Addis Ababa, Ethiopia – Ethiopia’s substantive Prime Minister will be chosen at a full ruling party council meeting, to be attended by 180 delegates after the country’s New Year, the office of the acting Prime Minister said in a statement Thursday. Ethiopian People’s Revolutionary Democratic Party (EPRDF) top political committee met for two days after the burial of the late Prime Minister Meles Zenawi, to chart the new route of the party.
The Executive Committee meeting, attended by 36 members, all top leaders of the parties that form the EPRDF, resolved to pursue Meles economic reform plan aimed at modernizing the Ethiopian economy.
“The Council will formally take a vote for the replacement of the Chairperson and the Deputy Chairperson of the EPRDF,” according to the statement.
A report carried by the state-run Ethiopian News Agency (ENA) did not formally address the acting Prime Minister Hailemariam Desalegn as such, but reverted to his old title of Deputy Prime Minister.
Hailemariam, a Southern Ethiopian, is perceived as a relative political novice and lacks the credentials of a rebel who fought to topple the the dictatorial regime of Mengistu Hailemariam.
Meles had said his choice of Hailemariam Desalegn was based on the need to give Ethiopia’s democracy a new face despite opposition by some party officials who insist that an insider of the Tigray People’s Liberation Front (TPLF) should take the lead.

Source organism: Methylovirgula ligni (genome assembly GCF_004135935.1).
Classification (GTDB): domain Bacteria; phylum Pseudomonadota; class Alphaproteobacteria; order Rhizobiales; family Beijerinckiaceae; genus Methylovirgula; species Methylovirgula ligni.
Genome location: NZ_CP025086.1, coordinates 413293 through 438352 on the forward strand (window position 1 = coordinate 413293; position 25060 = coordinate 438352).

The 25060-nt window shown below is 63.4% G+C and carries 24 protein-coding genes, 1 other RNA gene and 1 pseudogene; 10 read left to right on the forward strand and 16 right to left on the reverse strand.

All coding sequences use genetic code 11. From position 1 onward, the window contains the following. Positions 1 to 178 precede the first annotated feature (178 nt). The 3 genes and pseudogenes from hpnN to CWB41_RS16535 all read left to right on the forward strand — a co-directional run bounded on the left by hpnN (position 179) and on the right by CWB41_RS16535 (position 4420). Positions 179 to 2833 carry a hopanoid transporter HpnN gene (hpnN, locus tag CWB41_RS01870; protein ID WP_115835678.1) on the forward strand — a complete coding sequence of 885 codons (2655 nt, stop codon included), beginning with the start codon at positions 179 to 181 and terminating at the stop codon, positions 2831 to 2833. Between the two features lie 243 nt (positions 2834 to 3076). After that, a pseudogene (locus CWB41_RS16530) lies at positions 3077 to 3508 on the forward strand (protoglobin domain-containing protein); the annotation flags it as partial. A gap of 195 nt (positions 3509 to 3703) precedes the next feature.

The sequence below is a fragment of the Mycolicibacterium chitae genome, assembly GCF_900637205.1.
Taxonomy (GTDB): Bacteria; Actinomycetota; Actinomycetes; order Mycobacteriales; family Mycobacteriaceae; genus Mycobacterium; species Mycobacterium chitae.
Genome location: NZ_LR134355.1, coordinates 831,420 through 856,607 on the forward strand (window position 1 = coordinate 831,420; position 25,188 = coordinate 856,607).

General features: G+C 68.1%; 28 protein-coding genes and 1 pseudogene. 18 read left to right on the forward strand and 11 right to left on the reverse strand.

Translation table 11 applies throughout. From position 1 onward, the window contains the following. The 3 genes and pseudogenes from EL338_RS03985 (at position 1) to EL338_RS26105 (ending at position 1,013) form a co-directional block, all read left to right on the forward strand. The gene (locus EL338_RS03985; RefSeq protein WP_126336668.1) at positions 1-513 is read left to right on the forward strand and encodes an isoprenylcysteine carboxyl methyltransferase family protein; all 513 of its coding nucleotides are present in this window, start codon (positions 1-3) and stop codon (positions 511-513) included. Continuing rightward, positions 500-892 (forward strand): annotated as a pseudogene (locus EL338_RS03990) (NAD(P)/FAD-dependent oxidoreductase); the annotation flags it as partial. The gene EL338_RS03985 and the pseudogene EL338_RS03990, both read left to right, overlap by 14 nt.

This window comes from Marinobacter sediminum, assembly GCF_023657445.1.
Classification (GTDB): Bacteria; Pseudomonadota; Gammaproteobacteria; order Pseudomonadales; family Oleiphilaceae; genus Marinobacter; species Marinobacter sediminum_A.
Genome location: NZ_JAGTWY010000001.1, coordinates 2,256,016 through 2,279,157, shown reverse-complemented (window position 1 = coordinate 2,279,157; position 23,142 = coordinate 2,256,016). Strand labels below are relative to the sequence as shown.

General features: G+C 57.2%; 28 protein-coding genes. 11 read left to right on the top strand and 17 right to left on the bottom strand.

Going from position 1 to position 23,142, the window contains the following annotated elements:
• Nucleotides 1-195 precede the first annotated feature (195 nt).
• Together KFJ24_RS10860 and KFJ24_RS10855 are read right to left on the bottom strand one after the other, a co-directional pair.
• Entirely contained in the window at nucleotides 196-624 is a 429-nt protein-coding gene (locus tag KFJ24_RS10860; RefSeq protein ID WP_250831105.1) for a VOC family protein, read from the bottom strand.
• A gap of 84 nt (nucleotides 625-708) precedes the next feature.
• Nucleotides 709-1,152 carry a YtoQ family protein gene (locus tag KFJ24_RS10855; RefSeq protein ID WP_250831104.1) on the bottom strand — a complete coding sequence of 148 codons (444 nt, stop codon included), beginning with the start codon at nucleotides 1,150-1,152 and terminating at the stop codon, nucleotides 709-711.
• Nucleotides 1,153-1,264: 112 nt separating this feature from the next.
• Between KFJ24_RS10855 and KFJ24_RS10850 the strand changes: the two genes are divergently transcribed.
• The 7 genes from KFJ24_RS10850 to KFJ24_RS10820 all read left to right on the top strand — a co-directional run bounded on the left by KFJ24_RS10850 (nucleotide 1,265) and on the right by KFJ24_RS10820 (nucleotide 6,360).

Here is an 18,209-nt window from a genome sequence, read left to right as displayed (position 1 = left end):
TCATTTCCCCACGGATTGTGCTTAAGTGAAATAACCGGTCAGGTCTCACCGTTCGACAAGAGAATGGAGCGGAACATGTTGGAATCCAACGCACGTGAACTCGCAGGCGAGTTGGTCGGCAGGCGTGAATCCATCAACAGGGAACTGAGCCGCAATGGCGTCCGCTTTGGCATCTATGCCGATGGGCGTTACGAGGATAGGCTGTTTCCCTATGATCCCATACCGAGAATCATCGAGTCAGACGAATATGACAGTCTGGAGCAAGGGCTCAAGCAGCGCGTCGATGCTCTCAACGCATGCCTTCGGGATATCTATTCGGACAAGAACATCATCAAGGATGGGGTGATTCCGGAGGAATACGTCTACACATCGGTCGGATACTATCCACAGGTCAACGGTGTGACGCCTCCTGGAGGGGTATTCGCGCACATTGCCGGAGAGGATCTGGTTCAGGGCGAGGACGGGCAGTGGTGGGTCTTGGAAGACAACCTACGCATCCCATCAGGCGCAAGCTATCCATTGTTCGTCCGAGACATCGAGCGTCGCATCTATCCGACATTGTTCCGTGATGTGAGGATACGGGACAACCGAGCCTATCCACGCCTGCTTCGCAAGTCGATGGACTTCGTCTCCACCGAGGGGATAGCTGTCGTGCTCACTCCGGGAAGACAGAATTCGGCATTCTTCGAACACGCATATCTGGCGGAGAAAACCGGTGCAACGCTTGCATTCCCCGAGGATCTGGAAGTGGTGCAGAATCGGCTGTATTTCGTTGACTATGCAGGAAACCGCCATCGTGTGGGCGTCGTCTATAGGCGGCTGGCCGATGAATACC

There have been discussions in Addis Ababa about the possibility that the country’s constitution does not entirely dictate the succession formula upon the death of a Prime Minister.
Hailemariam was endorsed the acting Premier on 21 August during a cabinet ministers’ meeting. But an emergency parliamentary session to endorse his rule until 2015 was abruptly called off.
The ruling party cited the request by party members to continue mourning their late leader.
No firm date has yet been set for the newly-elected party chief to be sworn in.
The alternative view has been that although the Prime Minister is a product of the constitution, his deputy was an assistant created for that purpose but with no direct access to power.
There has also been the belief that the deputy Prime Minister should substantively assume power upon the demise of the post holder.
Vowing to continue with Zenawi’s policies, party officials endorsed the construction of the Djibouti-Addis Ababa railway connection and an intercity railway plan initiated by the late leader Meles.
They also endorsed the continuation of the renaissance dam project, which aims to make Ethiopia one of the largest exporters of electricity in East Africa.
The dam project also has aspects of irrigation for local communities. The ruling party also approved a job-creation plan to target the youth in urban areas. The party said its policies would promote small and medium enterprises to help create more jobs.
Meanwhile, the acting Prime Minister has continued to host visiting state dignitaries to discuss the Ethiopian political focus in the Horn of Africa region.
The Ethiopian foreign minister met a visiting Sudanese ruling party delegation led by Dr. Nefie al Nefie, to discuss the future political engagement between the two sides.